Staff from Disgraced Tavistock Child Sex Change Clinic Set Up Private Practice

General view of The Tavistock Centre, Belsize Lane, London. PA Photo. Picture date: Friday
Aaron Chown/PA Images via Getty Images

Former staff from the disgraced Tavistock gender clinic in London, which is set to be shut down over child safeguarding concerns, have established a private practice to continue offering contested medical interventions to children.

In the wake of NHS England’s decision to shut down the Tavistock Centre and its Gender Identity Development Service (GIDS), which has been accused of offering puberty blocking drugs to children after as little as just one consultation, former staff members have opened up a private clinic named Gender Plus.

According to a report from The Telegraph, Gender Plus is currently offering “specialist gender assessment for children, adolescent and young adults” that can be used as an “onward referral to an appropriate endocrine or surgical team”. The private clinic said that such a service will comprise of around six sessions with a child, mostly held over Zoom calls, at a cost of £275 an hour and an additional £275 for a  “surgery referral”.

Gender Plus is also said to be establishing an “associated hormone clinic” run by another former member of Tavistock by the Autumn to provide life altering drugs to children above the age of 16 years old.

The Tavistock Centre, which opened in 1999 and is set to be completely shut down by Spring of next year, “treated” some 19,000 children for allegedly having gender dysphoria, a rare phycological condition in which people feel disconnected from their biological sex. Over a thousand families are reported to be launching legal action against the clinic for misdiagnosing their children.

One such former patient, a woman who had her breasts removed as a teenager old after being referred to the Tavistock centre, says that she feels like a “mutilated experiment gone wrong”.

Speaking in the upcoming documentary The Clinic, Jasmine said that Gender Identity Development Service (GIDS) put her on a course of cross-sex hormones after only two 45-minute sessions with clinicians, who went on to also put her on a waiting list for a mastectomy to remove her breasts. She claims that the medical practitioners ignored signs that she was merely a troubled child, having previously committed self-harm as a result of her gender confusion. 

Jasmine, who has since de-transitioned, said according to The Times: “I think it was a mistake I made because I was a child. I also think that part of the onus is on the various professionals that treated me.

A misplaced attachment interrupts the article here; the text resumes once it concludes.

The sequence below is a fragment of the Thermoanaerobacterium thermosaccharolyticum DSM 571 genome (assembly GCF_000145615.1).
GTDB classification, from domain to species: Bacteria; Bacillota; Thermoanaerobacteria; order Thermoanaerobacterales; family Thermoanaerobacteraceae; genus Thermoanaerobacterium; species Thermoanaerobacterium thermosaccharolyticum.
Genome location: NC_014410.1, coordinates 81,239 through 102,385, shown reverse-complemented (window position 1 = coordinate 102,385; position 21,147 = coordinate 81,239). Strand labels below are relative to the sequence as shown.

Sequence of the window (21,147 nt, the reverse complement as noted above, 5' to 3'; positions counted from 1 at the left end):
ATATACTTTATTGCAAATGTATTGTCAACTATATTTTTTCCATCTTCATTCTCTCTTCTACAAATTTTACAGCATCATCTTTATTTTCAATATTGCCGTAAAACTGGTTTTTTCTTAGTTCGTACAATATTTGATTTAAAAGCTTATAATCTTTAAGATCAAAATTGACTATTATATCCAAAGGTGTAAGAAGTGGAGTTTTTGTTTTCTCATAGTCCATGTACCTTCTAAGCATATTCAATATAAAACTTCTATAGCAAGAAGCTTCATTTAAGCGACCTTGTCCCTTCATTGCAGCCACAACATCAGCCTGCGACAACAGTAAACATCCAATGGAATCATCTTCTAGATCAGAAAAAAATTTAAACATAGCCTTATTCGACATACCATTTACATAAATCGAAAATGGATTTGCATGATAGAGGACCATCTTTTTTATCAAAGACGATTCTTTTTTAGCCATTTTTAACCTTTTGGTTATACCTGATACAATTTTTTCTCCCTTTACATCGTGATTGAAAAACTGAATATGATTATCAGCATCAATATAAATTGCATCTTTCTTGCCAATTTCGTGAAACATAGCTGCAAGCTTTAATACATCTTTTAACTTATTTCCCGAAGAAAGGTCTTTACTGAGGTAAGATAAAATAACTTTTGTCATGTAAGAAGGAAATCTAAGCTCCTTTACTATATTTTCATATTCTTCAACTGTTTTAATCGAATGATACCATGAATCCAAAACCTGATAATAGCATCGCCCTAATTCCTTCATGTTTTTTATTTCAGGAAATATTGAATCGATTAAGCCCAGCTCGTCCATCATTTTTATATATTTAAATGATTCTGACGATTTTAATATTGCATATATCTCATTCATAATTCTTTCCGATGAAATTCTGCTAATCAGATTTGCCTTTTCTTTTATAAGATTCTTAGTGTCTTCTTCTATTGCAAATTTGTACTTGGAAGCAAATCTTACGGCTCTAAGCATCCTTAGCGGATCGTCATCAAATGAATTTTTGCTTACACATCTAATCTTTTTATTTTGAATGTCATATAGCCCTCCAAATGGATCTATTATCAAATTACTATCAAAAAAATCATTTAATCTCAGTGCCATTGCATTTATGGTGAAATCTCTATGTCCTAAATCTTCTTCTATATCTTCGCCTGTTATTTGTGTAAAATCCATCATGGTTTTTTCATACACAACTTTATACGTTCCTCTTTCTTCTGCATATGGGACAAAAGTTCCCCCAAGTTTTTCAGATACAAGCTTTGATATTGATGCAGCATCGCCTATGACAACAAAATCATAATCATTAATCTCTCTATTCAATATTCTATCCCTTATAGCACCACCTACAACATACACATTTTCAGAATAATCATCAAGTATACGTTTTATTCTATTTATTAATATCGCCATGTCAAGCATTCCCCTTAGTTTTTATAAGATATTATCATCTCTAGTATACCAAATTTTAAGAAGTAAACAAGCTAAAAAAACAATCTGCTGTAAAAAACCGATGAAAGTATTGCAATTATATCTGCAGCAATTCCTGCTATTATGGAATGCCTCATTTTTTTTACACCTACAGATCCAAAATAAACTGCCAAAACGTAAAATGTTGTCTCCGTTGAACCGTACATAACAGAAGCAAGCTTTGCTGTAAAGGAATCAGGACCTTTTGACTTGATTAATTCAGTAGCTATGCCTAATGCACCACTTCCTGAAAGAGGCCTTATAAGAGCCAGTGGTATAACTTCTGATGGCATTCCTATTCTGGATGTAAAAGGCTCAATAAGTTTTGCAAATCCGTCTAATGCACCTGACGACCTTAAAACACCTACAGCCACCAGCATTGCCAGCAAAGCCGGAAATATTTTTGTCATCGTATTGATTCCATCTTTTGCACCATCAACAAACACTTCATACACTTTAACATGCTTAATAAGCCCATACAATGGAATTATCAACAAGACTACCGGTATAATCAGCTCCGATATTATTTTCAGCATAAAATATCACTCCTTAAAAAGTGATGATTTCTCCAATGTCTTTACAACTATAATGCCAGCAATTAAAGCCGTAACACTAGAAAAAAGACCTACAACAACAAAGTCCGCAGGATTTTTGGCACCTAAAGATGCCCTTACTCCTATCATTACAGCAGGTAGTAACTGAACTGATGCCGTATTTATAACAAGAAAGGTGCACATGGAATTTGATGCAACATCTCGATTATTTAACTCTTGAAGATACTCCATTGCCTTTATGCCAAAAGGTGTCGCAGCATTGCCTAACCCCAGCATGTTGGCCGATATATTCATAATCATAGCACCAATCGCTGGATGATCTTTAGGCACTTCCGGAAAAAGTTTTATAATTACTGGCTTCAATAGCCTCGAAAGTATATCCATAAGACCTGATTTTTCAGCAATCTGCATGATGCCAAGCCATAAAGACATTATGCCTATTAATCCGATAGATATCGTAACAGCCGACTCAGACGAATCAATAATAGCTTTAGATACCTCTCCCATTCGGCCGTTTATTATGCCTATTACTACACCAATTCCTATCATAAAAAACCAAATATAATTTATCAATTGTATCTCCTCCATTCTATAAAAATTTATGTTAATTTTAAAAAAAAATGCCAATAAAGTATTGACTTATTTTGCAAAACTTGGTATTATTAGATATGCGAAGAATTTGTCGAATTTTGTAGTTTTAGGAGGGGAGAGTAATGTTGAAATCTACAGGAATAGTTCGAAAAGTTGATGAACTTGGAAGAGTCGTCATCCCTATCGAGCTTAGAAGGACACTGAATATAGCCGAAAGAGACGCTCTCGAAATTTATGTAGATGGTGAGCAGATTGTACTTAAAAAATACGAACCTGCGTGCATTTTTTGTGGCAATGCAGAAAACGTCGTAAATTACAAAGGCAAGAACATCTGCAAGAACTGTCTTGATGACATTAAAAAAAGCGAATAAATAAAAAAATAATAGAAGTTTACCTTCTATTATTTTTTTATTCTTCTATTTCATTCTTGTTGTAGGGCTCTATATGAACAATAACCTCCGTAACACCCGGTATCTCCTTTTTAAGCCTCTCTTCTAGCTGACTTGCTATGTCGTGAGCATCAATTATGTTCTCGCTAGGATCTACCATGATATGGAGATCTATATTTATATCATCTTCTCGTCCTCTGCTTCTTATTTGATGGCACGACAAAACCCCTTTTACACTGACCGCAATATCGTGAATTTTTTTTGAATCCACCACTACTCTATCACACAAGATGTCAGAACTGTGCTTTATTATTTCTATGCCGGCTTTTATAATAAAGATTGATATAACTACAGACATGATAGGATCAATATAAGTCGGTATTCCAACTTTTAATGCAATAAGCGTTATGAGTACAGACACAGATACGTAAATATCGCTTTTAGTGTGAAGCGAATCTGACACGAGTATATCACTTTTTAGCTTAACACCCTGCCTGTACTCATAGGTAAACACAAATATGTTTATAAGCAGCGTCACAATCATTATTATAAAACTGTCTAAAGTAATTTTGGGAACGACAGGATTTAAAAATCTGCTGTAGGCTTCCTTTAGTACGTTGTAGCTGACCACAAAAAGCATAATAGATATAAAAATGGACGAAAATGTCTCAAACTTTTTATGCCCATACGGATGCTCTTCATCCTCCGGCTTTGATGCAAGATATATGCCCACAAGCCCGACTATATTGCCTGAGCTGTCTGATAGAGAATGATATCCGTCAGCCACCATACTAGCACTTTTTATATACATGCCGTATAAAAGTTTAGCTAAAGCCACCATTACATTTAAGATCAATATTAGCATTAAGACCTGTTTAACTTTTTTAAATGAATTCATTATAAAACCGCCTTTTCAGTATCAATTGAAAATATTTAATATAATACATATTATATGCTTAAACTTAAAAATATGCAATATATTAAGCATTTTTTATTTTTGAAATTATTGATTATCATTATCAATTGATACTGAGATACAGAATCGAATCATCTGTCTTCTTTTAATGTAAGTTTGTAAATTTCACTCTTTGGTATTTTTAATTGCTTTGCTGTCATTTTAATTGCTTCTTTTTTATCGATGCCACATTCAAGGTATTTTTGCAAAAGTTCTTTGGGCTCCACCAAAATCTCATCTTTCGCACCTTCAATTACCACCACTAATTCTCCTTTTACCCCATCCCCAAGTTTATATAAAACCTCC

“I thought once I got top surgery, all of my problems would be gone, I’d finally be happy, I’d finally be who I was supposed to be. And when I did get it, I was very disappointed because I felt exactly the same, because it’s not helped me, it has not fixed me inside.

“In fact, it just made things a lot worse. I kind of feel a bit ‘mutilated experiment gone wrong’ walking through society sometimes.”

The Association of Clinical Psychologists UK (ACP-UK) said in October that the decision to shut down the Tavistock Centre’s gender operation was “precipitated by a number of systemic failings” such as having an “approach that was predominantly affirmative, rather than exploratory”.

Last month, the NHS also announced that it would no longer routinely prescribe hormone altering drugs to children given the mounting concerns about their usage. However, without intervention from the government to outright ban the use of such drugs on children, it is possible for them to still be used in private practices such as Gender Plus.

A former consultant psychotherapist at the Tavistock clinic, who quit over objections over its methods of treating children, Marcus Evans said: “These are powerful drugs that interfere with normal biological processes, and we need to have much more information about the effect on minor’s developments.

“The concern is that these private clinics may bypass the very serious concerns that have been raised by the Cass review. If they are not using the same checks and balances that are being introduced in the NHS, then this is a worrying development.

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